Jessica Whalen was only 4 years old when she was given just weeks to live. Like most 4-year-olds, she used to smile, laugh, and play. But not anymore.
These days, Jessica can’t hide her pain.
In 2015, Jessica was diagnosed with stage 4 neuroblastoma, a type of cancer that attacks nerve tissue. Not only was she diagnosed with cancer, but her cancer was very advanced. Symptoms include chronic bone pain and lumps around the body from tumors growing.
Though it’s one of the more common forms of cancer that babies and children face and treatment is available, not everyone with neuroblastoma has a good prognosis.
Jessica underwent treatment for neuroblastoma, but it took a major toll on her body. She began to lose weight, causing tumors to poke out from under her skin. Her health began declining further.
Jessica’s future was tentative at best. Both the disease and the treatment were wreaking havoc on her young body. Tragically for her and her family, things were beginning to take a turn for the worst.
When she was given just weeks to live, Jessica’s father Andy made a bold choice. He saw his young daughter in pain—not laughing and smiling like she used to. She was facing one of the toughest parts of life, the possibility of death.
So Andy took a picture and shared it on Facebook.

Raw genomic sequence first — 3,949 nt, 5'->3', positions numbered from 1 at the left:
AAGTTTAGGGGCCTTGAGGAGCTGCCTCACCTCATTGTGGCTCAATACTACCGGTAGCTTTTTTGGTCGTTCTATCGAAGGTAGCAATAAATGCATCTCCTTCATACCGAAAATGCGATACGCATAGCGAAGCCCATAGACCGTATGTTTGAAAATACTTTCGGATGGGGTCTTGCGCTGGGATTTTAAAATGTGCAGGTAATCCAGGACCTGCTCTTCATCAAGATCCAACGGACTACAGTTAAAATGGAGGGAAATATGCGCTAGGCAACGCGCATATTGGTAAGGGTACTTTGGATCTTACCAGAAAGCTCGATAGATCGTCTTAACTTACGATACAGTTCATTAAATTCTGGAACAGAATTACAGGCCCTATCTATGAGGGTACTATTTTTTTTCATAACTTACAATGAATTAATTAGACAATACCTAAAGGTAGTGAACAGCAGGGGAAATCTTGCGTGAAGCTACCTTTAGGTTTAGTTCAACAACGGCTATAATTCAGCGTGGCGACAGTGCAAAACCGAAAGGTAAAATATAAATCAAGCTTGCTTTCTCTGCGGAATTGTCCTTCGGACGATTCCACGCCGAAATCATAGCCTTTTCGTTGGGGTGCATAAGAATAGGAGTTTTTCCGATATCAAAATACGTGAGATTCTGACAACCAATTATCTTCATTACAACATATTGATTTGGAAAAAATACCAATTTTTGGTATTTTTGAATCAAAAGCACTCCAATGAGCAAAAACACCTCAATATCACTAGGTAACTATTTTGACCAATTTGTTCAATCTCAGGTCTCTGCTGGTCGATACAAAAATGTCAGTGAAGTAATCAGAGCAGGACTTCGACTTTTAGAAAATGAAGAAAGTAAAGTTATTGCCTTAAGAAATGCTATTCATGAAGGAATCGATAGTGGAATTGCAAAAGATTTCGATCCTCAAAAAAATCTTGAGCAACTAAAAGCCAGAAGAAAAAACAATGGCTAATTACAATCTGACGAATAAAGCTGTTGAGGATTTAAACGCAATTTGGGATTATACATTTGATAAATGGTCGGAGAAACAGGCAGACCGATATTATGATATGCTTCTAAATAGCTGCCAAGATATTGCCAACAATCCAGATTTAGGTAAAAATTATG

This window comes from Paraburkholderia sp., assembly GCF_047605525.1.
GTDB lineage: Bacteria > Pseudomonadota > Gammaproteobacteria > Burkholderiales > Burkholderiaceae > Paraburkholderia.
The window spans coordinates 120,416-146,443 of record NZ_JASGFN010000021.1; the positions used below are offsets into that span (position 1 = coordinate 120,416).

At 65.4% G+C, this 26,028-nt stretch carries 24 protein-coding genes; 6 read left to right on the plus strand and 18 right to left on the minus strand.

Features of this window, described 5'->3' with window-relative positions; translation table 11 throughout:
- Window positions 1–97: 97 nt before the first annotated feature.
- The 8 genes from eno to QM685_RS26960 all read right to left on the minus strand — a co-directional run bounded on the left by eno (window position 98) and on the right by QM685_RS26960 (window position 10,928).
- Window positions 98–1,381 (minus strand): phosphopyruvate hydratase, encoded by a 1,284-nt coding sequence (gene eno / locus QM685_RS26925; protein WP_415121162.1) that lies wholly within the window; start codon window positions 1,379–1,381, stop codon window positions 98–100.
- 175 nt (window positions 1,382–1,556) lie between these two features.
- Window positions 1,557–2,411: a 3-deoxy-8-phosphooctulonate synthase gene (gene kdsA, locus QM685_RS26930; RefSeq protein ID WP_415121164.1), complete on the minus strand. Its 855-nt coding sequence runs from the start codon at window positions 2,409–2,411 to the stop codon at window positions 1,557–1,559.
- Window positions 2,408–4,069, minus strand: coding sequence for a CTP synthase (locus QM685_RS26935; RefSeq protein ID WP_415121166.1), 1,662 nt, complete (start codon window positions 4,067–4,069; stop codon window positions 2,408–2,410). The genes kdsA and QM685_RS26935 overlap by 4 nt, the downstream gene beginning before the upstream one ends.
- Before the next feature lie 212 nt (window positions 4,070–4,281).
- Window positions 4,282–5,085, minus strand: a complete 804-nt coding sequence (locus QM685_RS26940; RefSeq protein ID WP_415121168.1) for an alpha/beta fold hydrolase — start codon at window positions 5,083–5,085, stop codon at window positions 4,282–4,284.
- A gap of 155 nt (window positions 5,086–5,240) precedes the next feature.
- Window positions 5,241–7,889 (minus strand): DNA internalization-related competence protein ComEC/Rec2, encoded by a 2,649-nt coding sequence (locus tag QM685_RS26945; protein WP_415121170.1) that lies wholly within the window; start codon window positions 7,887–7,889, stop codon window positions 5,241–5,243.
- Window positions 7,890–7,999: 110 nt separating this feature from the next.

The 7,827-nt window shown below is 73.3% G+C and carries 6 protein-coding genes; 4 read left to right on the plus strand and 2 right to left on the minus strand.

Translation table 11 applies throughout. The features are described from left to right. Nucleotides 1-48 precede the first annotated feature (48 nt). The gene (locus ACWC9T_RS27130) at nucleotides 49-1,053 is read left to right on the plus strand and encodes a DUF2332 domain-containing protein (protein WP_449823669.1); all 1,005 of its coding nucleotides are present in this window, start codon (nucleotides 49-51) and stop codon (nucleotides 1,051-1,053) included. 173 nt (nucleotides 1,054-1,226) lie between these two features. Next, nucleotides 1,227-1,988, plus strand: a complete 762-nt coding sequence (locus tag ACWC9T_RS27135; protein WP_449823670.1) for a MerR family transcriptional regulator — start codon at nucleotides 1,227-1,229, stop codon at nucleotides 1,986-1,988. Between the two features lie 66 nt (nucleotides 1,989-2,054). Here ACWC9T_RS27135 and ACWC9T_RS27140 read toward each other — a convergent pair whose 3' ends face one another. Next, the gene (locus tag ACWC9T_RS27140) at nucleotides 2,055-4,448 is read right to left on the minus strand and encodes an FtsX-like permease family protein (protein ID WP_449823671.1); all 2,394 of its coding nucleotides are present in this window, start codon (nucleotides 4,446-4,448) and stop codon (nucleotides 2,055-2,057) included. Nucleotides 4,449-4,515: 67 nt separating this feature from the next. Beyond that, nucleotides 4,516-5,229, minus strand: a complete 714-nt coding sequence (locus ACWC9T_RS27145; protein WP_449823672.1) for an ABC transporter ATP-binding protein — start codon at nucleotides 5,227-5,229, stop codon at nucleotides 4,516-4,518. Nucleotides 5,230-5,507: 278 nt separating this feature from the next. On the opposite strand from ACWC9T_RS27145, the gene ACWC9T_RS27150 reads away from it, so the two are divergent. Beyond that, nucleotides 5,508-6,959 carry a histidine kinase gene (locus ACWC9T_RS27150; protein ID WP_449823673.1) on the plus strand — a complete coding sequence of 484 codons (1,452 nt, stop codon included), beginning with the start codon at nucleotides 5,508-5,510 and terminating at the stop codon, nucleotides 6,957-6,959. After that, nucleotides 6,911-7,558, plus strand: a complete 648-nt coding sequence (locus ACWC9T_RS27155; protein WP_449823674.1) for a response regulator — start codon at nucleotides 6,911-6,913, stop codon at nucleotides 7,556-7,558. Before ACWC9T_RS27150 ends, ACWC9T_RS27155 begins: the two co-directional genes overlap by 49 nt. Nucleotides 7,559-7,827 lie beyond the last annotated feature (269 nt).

As a photographer, Andy is used to documenting life through picture. He decided to use his chosen medium to communicate something he felt was missing as his daughter was slowly dying.
He felt there weren’t enough images about the struggles families undergo when a child has cancer. Often images of cancer are pictures of ribbons and events that raise money for research. Andy wanted to show the darker side, the side with pain and suffering, because it’s what cancer really looks like.
When he shared his photo he wrote, “I could try and use a thousand words to describe this image that we as parents are confronted with on a daily basis but these words would fall short of truly depicting the sight we see. With this photo I do not mean to offend or upset, I do mean however to educate and shock those that see it in it’s context.”
“Perhaps by seeing this photo people not in our position will be made aware of the darkness that is childhood cancer, perhaps these same people may be able to do something about it so that in the future no child has to suffer this pain, so that no parent has to bear witness to their own flesh and blood deteriorating daily.”
Though difficult to look at, Andy’s intention in sharing the picture is to really show parents what cancer looks like for their young ones. And he wants people who don’t have to deal with cancer to recognize exactly how heartbreaking it is.
Watch the video below to see the picture of young Jessica.
Do you think Andy was right to share this image? Do you believe the photo accomplishes what Andy wants it to?
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